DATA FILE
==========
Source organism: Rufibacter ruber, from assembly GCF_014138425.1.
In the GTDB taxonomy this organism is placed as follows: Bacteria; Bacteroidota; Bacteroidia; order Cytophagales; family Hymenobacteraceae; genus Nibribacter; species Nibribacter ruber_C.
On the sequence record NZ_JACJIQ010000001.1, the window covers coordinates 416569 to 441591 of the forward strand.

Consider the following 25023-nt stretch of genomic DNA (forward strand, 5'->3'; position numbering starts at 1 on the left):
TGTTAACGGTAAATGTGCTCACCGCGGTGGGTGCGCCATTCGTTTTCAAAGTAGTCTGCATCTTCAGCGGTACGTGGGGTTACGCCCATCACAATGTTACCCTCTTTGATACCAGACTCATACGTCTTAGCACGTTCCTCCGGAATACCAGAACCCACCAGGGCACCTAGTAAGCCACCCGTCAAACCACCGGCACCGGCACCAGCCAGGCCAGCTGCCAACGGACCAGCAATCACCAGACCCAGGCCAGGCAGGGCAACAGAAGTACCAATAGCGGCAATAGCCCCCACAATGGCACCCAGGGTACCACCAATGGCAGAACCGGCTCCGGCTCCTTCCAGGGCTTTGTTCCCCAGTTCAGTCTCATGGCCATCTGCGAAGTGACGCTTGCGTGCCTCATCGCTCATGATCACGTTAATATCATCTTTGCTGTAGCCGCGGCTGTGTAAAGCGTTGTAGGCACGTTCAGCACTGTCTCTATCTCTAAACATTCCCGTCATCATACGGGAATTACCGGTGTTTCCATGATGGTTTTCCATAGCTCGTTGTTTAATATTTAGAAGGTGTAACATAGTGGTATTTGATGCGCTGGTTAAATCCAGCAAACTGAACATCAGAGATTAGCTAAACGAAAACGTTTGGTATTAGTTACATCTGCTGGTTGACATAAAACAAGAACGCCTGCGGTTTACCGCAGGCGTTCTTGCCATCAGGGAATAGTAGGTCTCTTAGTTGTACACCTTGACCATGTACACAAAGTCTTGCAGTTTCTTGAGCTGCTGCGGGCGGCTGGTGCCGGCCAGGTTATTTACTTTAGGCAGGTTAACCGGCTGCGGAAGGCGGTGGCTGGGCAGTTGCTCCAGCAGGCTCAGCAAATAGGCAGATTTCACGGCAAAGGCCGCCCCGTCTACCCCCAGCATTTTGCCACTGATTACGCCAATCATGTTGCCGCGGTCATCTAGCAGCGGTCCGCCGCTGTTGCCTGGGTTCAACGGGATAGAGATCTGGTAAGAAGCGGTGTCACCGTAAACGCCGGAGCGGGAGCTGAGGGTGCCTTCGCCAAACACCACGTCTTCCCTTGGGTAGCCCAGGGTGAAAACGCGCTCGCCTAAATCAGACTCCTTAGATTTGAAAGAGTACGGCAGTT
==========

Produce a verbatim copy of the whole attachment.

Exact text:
Source organism: Rufibacter ruber, from assembly GCF_014138425.1.
In the GTDB taxonomy this organism is placed as follows: Bacteria; Bacteroidota; Bacteroidia; order Cytophagales; family Hymenobacteraceae; genus Nibribacter; species Nibribacter ruber_C.
On the sequence record NZ_JACJIQ010000001.1, the window covers coordinates 416569 to 441591 of the forward strand.

Consider the following 25023-nt stretch of genomic DNA (forward strand, 5'->3'; position numbering starts at 1 on the left):
TGTTAACGGTAAATGTGCTCACCGCGGTGGGTGCGCCATTCGTTTTCAAAGTAGTCTGCATCTTCAGCGGTACGTGGGGTTACGCCCATCACAATGTTACCCTCTTTGATACCAGACTCATACGTCTTAGCACGTTCCTCCGGAATACCAGAACCCACCAGGGCACCTAGTAAGCCACCCGTCAAACCACCGGCACCGGCACCAGCCAGGCCAGCTGCCAACGGACCAGCAATCACCAGACCCAGGCCAGGCAGGGCAACAGAAGTACCAATAGCGGCAATAGCCCCCACAATGGCACCCAGGGTACCACCAATGGCAGAACCGGCTCCGGCTCCTTCCAGGGCTTTGTTCCCCAGTTCAGTCTCATGGCCATCTGCGAAGTGACGCTTGCGTGCCTCATCGCTCATGATCACGTTAATATCATCTTTGCTGTAGCCGCGGCTGTGTAAAGCGTTGTAGGCACGTTCAGCACTGTCTCTATCTCTAAACATTCCCGTCATCATACGGGAATTACCGGTGTTTCCATGATGGTTTTCCATAGCTCGTTGTTTAATATTTAGAAGGTGTAACATAGTGGTATTTGATGCGCTGGTTAAATCCAGCAAACTGAACATCAGAGATTAGCTAAACGAAAACGTTTGGTATTAGTTACATCTGCTGGTTGACATAAAACAAGAACGCCTGCGGTTTACCGCAGGCGTTCTTGCCATCAGGGAATAGTAGGTCTCTTAGTTGTACACCTTGACCATGTACACAAAGTCTTGCAGTTTCTTGAGCTGCTGCGGGCGGCTGGTGCCGGCCAGGTTATTTACTTTAGGCAGGTTAACCGGCTGCGGAAGGCGGTGGCTGGGCAGTTGCTCCAGCAGGCTCAGCAAATAGGCAGATTTCACGGCAAAGGCCGCCCCGTCTACCCCCAGCATTTTGCCACTGATTACGCCAATCATGTTGCCGCGGTCATCTAGCAGCGGTCCGCCGCTGTTGCCTGGGTTCAACGGGATAGAGATCTGGTAAGAAGCGGTGTCACCGTAAACGCCGGAGCGGGAGCTGAGGGTGCCTTCGCCAAACACCACGTCTTCCCTTGGGTAGCCCAGGGTGAAAACGCGCTCGCCTAAATCAGACTCCTTAGATTTGAAAGAGTACGGCAGTT